The Anti Organizer
Big labor is an issue just for big business, right? Wrong. The overwhelming majority of union organizing occurs at companies with fewer than 100 employees, says the National Labor Relations Board.
Big labor is an issue just for big business, right? Wrong. The overwhelming majority of union organizing occurs at companies with fewer than 100 employees, says the National Labor Relations Board.Just ask Jim Karger. The Dallas lawyer, who specializes in fending off organizing drives, says small companies bring trouble on themselves through their own bad management of people. His advice: Make employees so content they won't want to organize. Karger has been involved in more than 80 organizing battles in 25 years, mostly at small companies--and he hasn't lost one yet. Karger spoke recently with reporter Bob Deitz. Some edited excerpts:
Q: Why are small businesses so vulnerable to union organizers?
A: Eighty percent of all organizing occurs in businesses with fewer than 100 employees. That speaks for itself. Plus, small businesses usually don't have the resources or experience that larger businesses have in dealing with unions.
Q: What should entrepreneurs do to avoid a union drive?
A: Managers must become mother, father, brother, sister, pastor, and psychiatrist for those who look to them to make their work meaningful. This requires a commitment by the company to develop a degree of sensitivity among managers that usually isn't present. How many managers know the names of their employees' spouses and children? Their interests? Their accomplishments? Without this, the company rests its entire future on the competitiveness of its wages and traditional benefits. But there will always be other companies that provide new, different, or better economic packages. The real question then becomes, "Who out there really cares about me?"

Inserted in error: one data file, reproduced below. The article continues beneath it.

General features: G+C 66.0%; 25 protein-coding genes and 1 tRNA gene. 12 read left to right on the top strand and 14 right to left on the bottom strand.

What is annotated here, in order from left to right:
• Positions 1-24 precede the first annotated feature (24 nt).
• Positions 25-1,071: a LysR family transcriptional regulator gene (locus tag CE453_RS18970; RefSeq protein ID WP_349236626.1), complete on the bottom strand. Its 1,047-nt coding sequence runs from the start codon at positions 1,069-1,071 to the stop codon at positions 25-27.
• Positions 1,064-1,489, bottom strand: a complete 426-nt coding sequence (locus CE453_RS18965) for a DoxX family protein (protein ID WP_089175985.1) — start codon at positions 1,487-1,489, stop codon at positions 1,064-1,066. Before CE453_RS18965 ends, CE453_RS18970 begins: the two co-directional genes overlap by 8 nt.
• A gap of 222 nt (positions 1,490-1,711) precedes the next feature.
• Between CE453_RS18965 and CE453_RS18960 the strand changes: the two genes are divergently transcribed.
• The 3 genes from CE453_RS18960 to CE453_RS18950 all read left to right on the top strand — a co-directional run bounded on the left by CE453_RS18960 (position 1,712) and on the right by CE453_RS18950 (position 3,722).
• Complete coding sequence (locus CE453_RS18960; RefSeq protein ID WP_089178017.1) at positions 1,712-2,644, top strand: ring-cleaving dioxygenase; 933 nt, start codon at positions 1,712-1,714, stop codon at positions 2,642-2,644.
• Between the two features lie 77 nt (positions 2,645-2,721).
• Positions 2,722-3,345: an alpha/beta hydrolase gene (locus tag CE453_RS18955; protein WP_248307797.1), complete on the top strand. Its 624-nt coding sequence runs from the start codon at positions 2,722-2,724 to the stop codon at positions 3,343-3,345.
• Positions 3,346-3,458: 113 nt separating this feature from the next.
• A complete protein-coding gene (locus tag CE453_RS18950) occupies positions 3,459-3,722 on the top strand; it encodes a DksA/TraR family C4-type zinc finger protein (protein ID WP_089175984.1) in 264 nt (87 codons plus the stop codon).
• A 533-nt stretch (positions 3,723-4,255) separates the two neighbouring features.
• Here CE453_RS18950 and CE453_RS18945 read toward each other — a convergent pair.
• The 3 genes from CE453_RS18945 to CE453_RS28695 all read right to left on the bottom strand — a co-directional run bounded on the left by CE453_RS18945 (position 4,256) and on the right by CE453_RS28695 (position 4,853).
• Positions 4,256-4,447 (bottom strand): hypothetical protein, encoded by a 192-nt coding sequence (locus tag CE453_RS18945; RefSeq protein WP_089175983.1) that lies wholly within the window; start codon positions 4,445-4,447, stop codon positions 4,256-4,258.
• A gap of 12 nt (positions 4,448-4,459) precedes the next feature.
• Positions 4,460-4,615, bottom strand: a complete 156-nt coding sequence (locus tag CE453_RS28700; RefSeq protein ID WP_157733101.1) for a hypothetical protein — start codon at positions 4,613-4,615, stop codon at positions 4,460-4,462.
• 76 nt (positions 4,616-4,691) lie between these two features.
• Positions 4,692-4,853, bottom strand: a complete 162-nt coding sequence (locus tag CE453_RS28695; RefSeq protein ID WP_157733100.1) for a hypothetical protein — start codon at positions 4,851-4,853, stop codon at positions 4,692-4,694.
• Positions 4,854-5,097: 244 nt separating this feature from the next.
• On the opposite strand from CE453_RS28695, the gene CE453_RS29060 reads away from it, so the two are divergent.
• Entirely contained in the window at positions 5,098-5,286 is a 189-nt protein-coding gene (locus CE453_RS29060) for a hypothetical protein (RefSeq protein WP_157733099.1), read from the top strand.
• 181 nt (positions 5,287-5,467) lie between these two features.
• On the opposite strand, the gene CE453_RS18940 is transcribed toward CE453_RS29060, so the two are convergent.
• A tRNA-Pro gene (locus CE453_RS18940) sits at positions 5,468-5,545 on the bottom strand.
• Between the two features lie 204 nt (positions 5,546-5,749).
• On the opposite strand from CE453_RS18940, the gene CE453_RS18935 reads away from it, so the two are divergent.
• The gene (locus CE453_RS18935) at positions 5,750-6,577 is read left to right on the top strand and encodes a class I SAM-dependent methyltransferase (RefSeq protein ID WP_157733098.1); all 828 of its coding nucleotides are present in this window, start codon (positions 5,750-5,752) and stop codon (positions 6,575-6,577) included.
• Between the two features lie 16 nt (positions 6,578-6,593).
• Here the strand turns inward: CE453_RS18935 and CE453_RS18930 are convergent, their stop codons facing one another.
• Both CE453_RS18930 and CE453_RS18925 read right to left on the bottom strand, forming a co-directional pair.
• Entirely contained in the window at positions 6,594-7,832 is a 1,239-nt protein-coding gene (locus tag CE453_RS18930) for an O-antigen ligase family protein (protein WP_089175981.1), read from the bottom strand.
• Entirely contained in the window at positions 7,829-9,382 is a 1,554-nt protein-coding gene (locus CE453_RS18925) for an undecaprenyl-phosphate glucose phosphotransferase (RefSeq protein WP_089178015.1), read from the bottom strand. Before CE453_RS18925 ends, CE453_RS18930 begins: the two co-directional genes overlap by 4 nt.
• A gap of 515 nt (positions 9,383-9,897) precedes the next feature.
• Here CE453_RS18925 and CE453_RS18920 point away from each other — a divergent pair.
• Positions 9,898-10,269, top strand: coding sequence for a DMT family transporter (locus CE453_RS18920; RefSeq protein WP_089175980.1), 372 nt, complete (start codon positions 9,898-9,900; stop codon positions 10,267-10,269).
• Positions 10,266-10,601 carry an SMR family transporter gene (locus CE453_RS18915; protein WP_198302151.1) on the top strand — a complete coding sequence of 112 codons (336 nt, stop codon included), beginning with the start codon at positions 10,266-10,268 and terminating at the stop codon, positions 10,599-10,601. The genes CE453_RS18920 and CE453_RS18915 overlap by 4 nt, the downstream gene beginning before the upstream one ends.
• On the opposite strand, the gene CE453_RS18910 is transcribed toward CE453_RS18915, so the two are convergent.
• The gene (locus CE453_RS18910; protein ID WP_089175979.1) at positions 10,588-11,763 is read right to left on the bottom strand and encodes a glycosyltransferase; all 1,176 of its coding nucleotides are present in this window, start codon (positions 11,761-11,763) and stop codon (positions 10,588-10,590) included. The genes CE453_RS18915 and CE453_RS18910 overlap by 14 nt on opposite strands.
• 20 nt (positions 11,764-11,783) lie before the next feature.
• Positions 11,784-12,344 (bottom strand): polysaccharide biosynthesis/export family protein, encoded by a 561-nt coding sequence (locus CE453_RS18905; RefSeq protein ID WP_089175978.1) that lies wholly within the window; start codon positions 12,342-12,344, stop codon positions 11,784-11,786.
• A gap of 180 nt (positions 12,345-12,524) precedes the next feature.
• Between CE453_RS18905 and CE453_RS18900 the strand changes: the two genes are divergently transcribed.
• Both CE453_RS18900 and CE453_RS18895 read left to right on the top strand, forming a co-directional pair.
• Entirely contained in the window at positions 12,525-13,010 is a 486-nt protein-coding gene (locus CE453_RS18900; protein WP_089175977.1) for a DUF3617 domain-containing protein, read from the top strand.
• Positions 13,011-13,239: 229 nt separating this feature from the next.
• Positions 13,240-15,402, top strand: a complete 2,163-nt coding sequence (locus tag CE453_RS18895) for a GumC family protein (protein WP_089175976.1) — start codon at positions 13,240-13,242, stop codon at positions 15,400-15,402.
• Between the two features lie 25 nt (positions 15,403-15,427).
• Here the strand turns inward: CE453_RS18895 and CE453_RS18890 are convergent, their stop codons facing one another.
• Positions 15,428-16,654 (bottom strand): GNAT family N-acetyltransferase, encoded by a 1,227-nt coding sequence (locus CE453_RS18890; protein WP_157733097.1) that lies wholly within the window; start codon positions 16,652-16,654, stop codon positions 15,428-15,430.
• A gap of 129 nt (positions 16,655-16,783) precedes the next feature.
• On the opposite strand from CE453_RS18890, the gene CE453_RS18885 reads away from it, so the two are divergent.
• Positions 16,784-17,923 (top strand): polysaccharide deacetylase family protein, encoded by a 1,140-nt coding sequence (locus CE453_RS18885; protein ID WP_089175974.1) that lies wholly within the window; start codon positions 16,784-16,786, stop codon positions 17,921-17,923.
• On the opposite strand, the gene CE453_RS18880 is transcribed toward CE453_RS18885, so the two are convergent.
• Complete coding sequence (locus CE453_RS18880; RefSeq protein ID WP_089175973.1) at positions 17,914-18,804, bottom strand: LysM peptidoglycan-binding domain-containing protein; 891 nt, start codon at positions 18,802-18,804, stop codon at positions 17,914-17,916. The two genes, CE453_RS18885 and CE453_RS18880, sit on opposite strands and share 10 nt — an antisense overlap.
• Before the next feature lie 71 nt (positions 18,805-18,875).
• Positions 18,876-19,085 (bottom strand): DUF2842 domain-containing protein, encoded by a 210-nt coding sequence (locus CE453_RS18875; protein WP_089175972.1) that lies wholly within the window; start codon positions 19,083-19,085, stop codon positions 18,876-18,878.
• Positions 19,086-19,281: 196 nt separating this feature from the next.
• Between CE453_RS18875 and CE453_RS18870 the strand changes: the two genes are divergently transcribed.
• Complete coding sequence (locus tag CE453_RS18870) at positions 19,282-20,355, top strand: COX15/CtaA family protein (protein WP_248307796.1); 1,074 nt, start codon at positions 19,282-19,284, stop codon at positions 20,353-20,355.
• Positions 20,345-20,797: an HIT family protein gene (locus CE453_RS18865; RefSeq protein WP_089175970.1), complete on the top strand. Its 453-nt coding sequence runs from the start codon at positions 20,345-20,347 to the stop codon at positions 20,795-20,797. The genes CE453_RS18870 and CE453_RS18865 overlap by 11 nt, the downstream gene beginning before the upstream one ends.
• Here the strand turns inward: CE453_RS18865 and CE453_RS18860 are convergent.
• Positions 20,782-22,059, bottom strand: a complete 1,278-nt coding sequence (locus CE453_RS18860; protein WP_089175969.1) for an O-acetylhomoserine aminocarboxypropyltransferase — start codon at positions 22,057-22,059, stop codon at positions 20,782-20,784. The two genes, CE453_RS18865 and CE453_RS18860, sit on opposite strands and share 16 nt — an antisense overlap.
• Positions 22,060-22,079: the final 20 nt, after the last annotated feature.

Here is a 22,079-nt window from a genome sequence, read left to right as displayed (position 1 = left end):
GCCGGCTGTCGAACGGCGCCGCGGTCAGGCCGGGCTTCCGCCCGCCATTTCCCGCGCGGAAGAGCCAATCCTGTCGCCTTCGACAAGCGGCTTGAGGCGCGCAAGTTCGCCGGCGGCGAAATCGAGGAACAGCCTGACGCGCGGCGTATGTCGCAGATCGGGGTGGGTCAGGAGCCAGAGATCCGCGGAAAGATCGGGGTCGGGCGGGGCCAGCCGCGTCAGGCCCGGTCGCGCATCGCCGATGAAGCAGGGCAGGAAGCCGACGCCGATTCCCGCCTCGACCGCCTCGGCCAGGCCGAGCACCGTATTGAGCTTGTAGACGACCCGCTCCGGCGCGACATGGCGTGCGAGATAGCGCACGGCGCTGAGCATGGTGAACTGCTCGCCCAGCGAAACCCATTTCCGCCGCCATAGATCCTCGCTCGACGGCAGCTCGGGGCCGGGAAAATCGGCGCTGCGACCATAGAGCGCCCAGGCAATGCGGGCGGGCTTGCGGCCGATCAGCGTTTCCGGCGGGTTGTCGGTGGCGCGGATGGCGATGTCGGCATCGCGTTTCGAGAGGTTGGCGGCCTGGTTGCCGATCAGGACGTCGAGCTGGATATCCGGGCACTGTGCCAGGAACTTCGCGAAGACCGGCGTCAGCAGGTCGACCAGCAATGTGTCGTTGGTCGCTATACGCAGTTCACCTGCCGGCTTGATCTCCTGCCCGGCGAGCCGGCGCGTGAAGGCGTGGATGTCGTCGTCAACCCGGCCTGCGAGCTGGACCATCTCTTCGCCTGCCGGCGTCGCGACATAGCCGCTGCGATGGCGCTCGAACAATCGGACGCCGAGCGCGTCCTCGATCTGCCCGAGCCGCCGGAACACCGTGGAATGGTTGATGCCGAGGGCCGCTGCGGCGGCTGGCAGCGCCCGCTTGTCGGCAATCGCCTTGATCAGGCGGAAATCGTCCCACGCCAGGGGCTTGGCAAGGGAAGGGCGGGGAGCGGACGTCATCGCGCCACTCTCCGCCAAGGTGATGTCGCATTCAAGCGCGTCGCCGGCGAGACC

Q: What about issues like sexism, racism, ageism?
A: The absence of diversity opens many small high-tech operations to criticism. Unions have learned that the bread-and-butter issues, such as wages and benefits, are not winners. So they now focus on fairness, justice, equality, and other intangible concepts that have emotional appeal to those people who believe they have little control over their professional lives--which is to say, most workers.
Q: Organizing drives often deteriorate into all-out warfare. Does this have more of an impact on small companies than big ones?
A: Most certainly. The cost of resisting an organizing drive is similar, regardless of the number of employees, thereby making it more costly for smaller employers. This is what makes it important that owners and managers of small businesses do the right thing by their employees, and be more sensitive to their vulnerability to union-organization movements.
Q: Is it possible for management to win the certification battle but lose the war--by poisoning the workplace?
A: If a campaign is too heavy-handed, the employer can be viewed as mean-spirited by the workforce. If fear of the employer is the basis for employees to reject the union, long-term damage can be inflicted upon the employer-employee relationship.
Q: Do you have an ideological problem with unions? Or do you just like a good fight?
A: I have no ideological problems with unions. Unions are businesses that sell representation to those who need it. My job is to remove the need by teaching employers to fulfill their obligations to their employees. As for just wanting a good fight, only sick people like to fight. I prefer to help employers solve their problems so that fighting is unnecessary. But if there is a fight, I make sure the employers win. Besides, even the unions know there's nothing personal about the fight. It's all business--the business of winning the heads and the hearts of the employees.
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